Safety evaluation of surgical materials by cytotoxicity testing
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The cytotoxicity of three kinds of commercially available absorbable hemostats [oxidized cellulose (Surgicel, gauze and cotton types), microfibrillar collagen (Avitene), and cotton-type collagen (Integran)] and one adhesion barrier [sodium hyaluronate and carboxymethyl-cellulose membrane (Seprafilm)] were comparatively assessed by a colony assay using V79 cells and a minimum essential medium (MEM) elution assay in combination with a neutral red assay using L929 cells. Strong cytotoxicity was detected for Surgicel by both the MEM elution assay and the colony assay. For Avitene, both methods revealed weak cytotoxicity. For Seprafilm, no cytotoxicity was detected by the MEM elution assay, while a moderate degree of cytotoxicity was observed in the colony assay. For Integran cytotoxicity was not detected by either the MEM elution or the colony assay. The results of the different methods showed some inconsistency in terms of the degree of cytotoxicity of the materials. It is proposed that the combination of two or more sensitive cytotoxicity testing methods for the evaluation of biomaterials is necessary to avoid false-negative results for biomaterials at the preclinical stage. Furthermore, investigation of the correlation between the cytotoxicity and the extraction period of the surgical materials is helpful for predicting the effect of prolonged in vivo use of biomaterials on surrounding cells, tissues, and organs.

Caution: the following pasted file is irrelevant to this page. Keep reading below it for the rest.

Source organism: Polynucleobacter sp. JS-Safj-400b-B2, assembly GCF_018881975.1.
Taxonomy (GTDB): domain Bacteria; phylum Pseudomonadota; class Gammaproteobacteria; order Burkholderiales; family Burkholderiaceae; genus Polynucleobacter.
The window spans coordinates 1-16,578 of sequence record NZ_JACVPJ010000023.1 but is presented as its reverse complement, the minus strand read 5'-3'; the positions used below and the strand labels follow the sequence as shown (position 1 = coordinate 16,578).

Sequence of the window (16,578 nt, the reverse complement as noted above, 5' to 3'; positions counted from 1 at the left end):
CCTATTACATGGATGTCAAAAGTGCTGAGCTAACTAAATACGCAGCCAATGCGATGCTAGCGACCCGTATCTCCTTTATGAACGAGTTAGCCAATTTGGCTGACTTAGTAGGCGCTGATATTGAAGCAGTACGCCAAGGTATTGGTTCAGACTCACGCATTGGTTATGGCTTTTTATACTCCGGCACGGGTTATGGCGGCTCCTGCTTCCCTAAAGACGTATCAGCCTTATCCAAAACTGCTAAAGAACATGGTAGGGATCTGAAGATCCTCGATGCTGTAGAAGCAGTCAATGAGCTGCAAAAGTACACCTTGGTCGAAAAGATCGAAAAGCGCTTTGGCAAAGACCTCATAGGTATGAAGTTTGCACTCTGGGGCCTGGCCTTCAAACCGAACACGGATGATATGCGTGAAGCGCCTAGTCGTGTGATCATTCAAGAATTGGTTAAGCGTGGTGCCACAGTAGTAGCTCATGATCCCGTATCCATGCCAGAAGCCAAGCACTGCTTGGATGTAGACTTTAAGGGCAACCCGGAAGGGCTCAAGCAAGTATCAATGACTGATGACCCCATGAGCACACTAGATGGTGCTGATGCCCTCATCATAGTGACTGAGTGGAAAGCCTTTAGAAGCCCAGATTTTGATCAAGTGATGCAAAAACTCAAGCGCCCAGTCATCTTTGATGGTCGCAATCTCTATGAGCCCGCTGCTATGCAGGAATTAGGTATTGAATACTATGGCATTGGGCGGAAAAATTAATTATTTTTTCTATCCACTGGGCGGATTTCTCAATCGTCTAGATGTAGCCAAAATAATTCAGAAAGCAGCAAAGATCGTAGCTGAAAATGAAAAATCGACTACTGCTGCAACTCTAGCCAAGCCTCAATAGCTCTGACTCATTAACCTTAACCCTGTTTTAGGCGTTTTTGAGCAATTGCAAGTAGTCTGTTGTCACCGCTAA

Key wordsSafety evaluation Surgical materials MEM elution assay Colony assay
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